edc 217 Edc 217-41
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This 4 page Class Notes was uploaded by Jaslyn Tirado on Sunday April 10, 2016. The Class Notes belongs to Edc 217-41 at La Salle University taught by Anne m. Fowler in Summer 2015. Since its upload, it has received 12 views. For similar materials see Learning and teaching of math in Education and Teacher Studies at La Salle University.
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Date Created: 04/10/16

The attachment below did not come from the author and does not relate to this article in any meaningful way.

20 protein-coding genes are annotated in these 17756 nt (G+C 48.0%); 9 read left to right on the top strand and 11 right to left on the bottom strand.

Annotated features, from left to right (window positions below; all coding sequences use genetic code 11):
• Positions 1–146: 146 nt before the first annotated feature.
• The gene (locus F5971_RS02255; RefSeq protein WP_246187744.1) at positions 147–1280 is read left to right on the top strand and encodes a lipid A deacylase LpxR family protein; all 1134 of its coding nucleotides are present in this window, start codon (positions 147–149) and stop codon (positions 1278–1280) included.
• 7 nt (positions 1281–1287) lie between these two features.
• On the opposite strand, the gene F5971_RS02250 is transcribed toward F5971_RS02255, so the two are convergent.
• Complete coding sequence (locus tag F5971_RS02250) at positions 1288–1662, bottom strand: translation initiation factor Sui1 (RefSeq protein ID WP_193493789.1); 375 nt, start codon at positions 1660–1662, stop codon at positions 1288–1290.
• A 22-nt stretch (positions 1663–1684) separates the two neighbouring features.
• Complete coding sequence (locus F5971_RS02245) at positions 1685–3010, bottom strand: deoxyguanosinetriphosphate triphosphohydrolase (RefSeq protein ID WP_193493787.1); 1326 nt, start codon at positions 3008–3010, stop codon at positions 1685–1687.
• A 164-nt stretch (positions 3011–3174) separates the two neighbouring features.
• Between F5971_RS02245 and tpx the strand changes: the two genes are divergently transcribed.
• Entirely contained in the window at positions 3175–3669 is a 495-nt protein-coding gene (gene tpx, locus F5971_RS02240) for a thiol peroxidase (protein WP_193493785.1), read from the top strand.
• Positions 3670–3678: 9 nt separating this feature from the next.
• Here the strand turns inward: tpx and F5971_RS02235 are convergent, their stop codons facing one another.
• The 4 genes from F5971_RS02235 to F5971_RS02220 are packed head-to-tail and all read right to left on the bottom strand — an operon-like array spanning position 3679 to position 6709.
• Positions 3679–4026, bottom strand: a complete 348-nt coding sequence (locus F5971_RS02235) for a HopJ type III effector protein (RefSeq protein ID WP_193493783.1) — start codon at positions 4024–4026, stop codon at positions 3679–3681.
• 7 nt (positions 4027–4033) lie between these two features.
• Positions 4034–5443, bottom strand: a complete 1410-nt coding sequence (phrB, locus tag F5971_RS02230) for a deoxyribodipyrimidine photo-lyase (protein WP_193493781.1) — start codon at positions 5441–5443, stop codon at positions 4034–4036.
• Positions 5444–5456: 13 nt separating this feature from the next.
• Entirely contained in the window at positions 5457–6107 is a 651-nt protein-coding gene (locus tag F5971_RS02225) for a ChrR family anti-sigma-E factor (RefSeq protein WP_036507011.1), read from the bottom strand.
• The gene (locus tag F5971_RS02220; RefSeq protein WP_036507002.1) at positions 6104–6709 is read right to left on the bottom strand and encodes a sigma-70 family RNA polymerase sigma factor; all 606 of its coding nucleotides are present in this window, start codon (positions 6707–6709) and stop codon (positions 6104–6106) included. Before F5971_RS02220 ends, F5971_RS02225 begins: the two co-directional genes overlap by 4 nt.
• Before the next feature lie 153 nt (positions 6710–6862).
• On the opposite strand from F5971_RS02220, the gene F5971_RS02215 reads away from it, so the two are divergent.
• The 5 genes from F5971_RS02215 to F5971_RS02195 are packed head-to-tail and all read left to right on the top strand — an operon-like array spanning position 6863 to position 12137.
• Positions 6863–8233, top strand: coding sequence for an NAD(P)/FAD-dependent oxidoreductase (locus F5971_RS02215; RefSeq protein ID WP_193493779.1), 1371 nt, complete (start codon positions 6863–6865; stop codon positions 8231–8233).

Notes for 217 Marzano: Strategies That Affect Student Achievement Teaching basic and advanced vocabulary o Teaching basic and advanced vocabulary is focused on providing a framework for direct instruction in basic terms//those words that are critical to understanding and using the English language...these words can be considered absolutely necessary for all students to master if they are to be successful navigating their way through a society that relies on the English language as the primary medium of communication. Identifying similarities and differences o Comparing: the process of identifying similarities and differences between or among things or ideas o Classifying: the process of grouping things that are alike into categories on the basis of their characteristics o Metaphors: the process of identifying a general or basic pattern in a specific topic and then finding another topic that appears to be quite different but has the same general pattern o Analogies: help us to see how seemingly dissimilar things are similar Summarizing and note taking o To summarize, students must delete some information and add some information. To effectively delete, substitute, and keep information, students must analyze the information at a fairly deep level. Strategies that emphasize the analytic aspect of summarizing produce the most powerful effects. o Note-taking is closely related to summarizing. Notes should be considered a work in progress. This implies that teachers should systematically provide time for students to go back over their notes—reviewing and revising them. Reinforcing effort and providing recognition o “Reinforcing effort and providing recognition for the attainment of specific goals not only enhances achievement, but it stimulates motivation.” Homework and practice o “Homework and practice are ways of extending the school day and providing students with opportunities to refine and extend their knowledge. Teachers can use both of these practices as powerful instructional tools.” Nonlinguistic representations o Nonlinguistic representation is part of the “dual-coding” theory of information storage— a linguistic form and an imagery form. A variety of activities produce nonlinguistic representations such as graphic representations, making physical models, generating mental pictures, drawing picture and pictographs, and engaging in kinesthetic. Cooperative learning o Organizing students in cooperative learning groups has a powerful effect on learning. Five defining elements of cooperative learning are: positive interdependence, face-to- face promotive interaction, individual and group accountability, interpersonal and small group skills, and group processing. Cooperative groups should be kept small in size. The ideal number in a group is 3-4 students. Cooperative learning is an instructional strategy that works best when applied systematically—at least once a week. Setting objectives (goals) and providing feedback o “Goal-setting is the process of establishing a direction for learning. This is a skill that successful people have mastered to help them realize both short-term and long-term desires.” o “The best feedback appears to involve an explanation as to what is accurate and what is inaccurate in terms of student responses.” Generating and testing hypotheses o The most powerful and analytic of cognitive operations is generating and testing hypotheses. Generating and testing hypotheses involves the application of knowledge. Hypothesis generation and testing can be approached in an inductive or deductive manner. The process of explaining their thinking helps students deepen their understanding of the principles they are applying. Questions, cues, and advance organizers o Cues involve hints about what students are about to experience. o Questions perform about the same function. Cueing and questioning are at the heart of classroom practice. Cueing and questioning might account for as much as 80 percent of what occurs in a given classroom on a given day. Cues and questions should focus on what is important as opposed to what is unusual. Higher level questions produce deeper learning that lower level questions cannot, i.e. Blooms. o Advanced organizers combine the linguistic mode in that they use words and phrases, and the nonlinguistic mode in that they use symbols and arrows to represent relationships.
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